The #MakeAmericaSexyyAgain train is unstoppable. Amid numberless recent accolades — including five nominations at the 2024 BET Awards, including Best Female Hip Hop Artist and Best New Artist — Sexyy Red has dropped a new EP, In Sexyy We Trust. By the sound of "Awesome Jawsome," we all live in Sexyy's lascivious, irresistible universe: "Give me that awesome jawsome, suck it, baby, use your teeth / Shake your dreads between my legs, do it for a G." (Take that under advisement.) And with more than 8.3 million YouTube views for her "Get it Sexyy" music video, legions are clamoring for her second official release without a doubt.

Charlie Puth — "Hero"

"You smokеd, then ate seven bars of chocolate / We declared Charlie Puth should be a bigger artist." So recounted the one and only Taylor Swift in the title track to her new album, The Tortured Poets Department, which rocketed Puth's name even further into the public consciousness. This shine partly inspired Puth to release "Hero": "I want to thank @taylorswift for letting me know musically that I just couldn't keep this on my hard drive any longer," he stated on Instagram. "It's one of the hardest songs I've ever had to write, but I wrote it in hopes that you've gone through something similar in your life, and that it can fill in the BLANK for you like it did for me," he continued. Leave it to a hero to shake that loose for Puth.

Vince Staples — Dark Times

If you're currently rounding a difficult corner in your life, Vince Staples' latest album is a trusty companion. Take the first single "Shame on the Devil," where he licks his wounds amid thick isolation and friction with loved ones. "It's me mastering some things I've tried before that I wasn't great at in the beginning," he said in a statement. "It's a testament to musical growth, song structure — all the good stuff." By the sound of this haunted yet resolute single, Dark Times could materialize as Staples' most realized album to date — and most hard-won victory to boot.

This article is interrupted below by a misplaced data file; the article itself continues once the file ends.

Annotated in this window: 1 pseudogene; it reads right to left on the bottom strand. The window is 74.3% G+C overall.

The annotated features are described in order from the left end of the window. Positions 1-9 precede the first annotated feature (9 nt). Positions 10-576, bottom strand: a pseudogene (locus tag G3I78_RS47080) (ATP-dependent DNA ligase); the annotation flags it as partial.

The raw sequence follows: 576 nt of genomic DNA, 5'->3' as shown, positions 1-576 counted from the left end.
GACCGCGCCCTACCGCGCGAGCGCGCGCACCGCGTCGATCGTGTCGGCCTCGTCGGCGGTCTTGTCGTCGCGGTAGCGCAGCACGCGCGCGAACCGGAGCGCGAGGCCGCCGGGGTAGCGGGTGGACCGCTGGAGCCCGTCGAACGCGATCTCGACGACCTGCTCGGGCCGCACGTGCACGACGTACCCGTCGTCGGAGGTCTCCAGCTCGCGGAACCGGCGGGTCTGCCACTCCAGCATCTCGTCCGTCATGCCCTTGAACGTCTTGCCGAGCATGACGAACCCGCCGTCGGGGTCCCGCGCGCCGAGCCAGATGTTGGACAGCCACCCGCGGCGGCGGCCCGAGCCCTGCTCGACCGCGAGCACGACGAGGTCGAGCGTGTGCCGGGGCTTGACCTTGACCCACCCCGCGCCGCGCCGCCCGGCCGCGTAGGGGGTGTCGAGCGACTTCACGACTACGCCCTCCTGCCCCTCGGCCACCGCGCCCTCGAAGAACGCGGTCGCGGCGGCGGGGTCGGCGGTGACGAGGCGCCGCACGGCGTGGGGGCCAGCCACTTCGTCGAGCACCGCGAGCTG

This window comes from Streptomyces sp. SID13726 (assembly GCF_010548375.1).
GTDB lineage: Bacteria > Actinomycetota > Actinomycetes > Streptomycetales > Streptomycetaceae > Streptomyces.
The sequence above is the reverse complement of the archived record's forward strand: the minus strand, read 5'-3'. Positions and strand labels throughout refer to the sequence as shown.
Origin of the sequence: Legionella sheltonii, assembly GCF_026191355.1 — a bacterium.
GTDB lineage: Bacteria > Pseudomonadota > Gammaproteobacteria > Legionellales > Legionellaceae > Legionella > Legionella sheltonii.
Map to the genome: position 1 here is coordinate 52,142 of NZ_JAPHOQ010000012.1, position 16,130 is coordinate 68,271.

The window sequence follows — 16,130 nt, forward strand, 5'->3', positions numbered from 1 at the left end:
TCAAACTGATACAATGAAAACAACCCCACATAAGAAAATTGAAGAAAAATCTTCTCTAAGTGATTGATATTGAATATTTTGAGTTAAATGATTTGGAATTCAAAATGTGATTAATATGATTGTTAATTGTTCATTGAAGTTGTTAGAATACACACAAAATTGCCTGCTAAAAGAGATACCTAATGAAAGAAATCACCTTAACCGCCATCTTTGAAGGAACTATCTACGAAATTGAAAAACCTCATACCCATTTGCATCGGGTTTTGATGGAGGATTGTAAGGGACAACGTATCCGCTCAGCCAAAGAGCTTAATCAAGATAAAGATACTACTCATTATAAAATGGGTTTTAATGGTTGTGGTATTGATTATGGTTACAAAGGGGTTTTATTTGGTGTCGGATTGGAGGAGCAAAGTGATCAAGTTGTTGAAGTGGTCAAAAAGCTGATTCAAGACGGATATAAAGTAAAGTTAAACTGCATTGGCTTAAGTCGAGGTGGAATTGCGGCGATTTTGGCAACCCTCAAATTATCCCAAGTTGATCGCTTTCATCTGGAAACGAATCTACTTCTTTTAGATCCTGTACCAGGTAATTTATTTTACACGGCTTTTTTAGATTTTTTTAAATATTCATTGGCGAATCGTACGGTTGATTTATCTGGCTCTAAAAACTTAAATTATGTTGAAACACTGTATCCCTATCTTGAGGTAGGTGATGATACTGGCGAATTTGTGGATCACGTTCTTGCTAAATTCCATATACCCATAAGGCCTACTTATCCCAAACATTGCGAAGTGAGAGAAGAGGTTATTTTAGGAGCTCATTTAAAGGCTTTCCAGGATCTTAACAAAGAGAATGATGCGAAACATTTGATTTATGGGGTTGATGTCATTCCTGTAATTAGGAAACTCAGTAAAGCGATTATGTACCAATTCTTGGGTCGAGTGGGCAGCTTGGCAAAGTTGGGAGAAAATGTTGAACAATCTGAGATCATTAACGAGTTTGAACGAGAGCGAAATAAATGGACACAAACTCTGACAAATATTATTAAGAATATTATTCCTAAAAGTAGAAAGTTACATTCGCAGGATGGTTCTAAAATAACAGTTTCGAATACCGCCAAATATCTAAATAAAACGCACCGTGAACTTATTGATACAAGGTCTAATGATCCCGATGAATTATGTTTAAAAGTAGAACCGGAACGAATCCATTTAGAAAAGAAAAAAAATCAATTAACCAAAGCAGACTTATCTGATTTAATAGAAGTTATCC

Willie Nelson — The Border

By some counts, Willie Nelson has released more than 150 albums — try and let that soak in. The Red Headed Stranger tends to crank out a Buddy Cannon-produced album or two per year in his autumn years, each with a slight conceptual tilt: bluegrass, family matters, tributes to Harlan Howard or the Great American Songbook. The earthy, muted The Border is another helping of the good stuff — this time homing in on songwriters like Rodney Crowell ("The Border"), Shawn Camp ("Made in Texas") and Mike Reid ("Nobody Knows Me Like You.") Elsewhere, Nelson-Cannon originals like "What If I'm Out of My Mind" and "How Much Does It Cost" fold it all into the 12-time GRAMMY winner's manifold musical universe.

Listen: Listen To GRAMMY.com's Outlaw Country Playlist: 32 Songs From Honky Tonk Heroes Willie Nelson, Waylon Jennings, Merle Haggard & More